One hundred forty-four hours. That’s how long Hurricane Harvey lasted for the members of Baylor’s ride-out team. This group of 52 essential personnel from Facilities, Security, Center for Comparative Medicine, and Radiology agreed to be locked in behind the campus floodgates before anyone knew where the storm would make landfall or how much damage it could cause.
“The goal is not to lose any research for Baylor,” explained John “Butch” Roberson Jr., executive director of Security.
Sump pumps, moisture detectors and 52 floodgates that each take up to an hour to install make up the College’s main line of defense against the elements. “We knew we were going to have some water, but only on Saturday did we know how much water,” said Rock Morille, vice president for facilities and property management.
Following the College emergency plan, the ride-out crew set up a command center in the president’s office, double-checked utilities and supplies, sealed the entrances and patrolled the 1.7 million square feet of building space. Between daily status calls with executive leadership, they slept on cots and dined on meals prepared in advance by Morrison’s Cafeteria manager Garrett Lucas. They bonded as a team.
“Our job was to monitor the critical infrastructure,” Roberson said. “We were constantly monitoring for water intrusion, especially in the basement, where issues did occur.” When water sprayed through a wall like a fountain because of the hydrostatic pressure of floodwater in the courtyard, team members, regardless of job description, grabbed pumps, mops and squeegees.
“It was an amazing experience when everybody saw something and did something,” Roberson said. “We had a great time working together. I have a greater appreciation for what Facilities and CCM can do.”
Outdoors, floodwater rose “within a few inches of the rim of the Alkek Fountain in the front and about one foot from the loading dock in the back,” Morille said.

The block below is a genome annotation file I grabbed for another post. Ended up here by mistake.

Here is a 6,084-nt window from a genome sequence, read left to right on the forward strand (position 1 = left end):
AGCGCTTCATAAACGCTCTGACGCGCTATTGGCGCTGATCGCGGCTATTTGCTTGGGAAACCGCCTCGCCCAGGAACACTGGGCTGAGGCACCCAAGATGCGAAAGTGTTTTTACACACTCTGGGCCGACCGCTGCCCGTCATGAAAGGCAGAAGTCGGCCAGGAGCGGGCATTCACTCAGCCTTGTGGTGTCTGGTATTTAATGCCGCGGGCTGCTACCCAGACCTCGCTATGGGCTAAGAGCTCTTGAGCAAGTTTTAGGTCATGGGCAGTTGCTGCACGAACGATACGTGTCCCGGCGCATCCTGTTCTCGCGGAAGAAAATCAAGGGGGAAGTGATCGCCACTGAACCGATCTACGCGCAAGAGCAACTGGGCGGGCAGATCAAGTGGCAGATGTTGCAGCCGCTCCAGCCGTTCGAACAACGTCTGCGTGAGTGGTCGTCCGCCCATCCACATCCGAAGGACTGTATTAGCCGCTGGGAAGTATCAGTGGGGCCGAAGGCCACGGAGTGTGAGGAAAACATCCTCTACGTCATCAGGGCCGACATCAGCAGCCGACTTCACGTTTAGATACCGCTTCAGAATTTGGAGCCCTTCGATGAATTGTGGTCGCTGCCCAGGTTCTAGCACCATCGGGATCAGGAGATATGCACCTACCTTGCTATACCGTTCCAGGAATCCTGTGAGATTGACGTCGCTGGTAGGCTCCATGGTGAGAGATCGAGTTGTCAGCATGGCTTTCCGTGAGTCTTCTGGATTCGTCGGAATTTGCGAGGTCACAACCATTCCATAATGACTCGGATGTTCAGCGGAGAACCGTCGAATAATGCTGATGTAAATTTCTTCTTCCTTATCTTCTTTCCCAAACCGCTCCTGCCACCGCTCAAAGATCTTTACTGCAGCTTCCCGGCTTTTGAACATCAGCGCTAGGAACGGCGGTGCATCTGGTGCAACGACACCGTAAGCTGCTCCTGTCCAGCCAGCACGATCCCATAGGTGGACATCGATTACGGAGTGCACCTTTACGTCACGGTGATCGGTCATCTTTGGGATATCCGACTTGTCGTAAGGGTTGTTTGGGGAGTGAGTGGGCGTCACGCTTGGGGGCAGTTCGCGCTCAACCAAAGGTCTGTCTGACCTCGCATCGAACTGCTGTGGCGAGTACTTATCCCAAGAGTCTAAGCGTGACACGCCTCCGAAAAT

Dr. Cindy Buckmaster, director of the Center for Comparative Medicine, is responsible for all the College’s research animals. “It’s a complicated job taking care of their physical and behavioral needs,” she said. “In an emergency, that level of detail has to be maintained or the animal models will not be as valuable to research.”
More than 100,000 animals depended on the 30-member CCM ride-out team while the College was closed. The emergency plan anticipated keeping the facility operational for a week without outside food, power, water or supplies. Communication with the researchers was essential. “We don’t want to disrupt studies and lose time” because of a storm, Buckmaster said.
She called her team heroes. “They care for living beings,” Buckmaster said. “They are the reason why six-year-old children with leukemia get to be seven. They saved human and animal lives for future generations.” The CCM reported zero storm-related deaths for the nine facilities it oversees in the TMC.
Likewise, there were no reports of lost equipment or research. “The pump systems functioned as designed. Their capacity was 10 times the amount of water coming in,” Morille said.
“I am so proud of each member of the ride-out team,” Roberson said. “It was a phenomenal, defining moment in my career to experience this.”
When the College reopened, Dr. Paul Klotman, president, CEO and executive dean, personally thanked the tired and grubby team. “Your service is a testament to everything we do and stand for,” he said. “It wasn’t just buildings or animal care, it was everyone chipping in, representing a real team with real leadership.”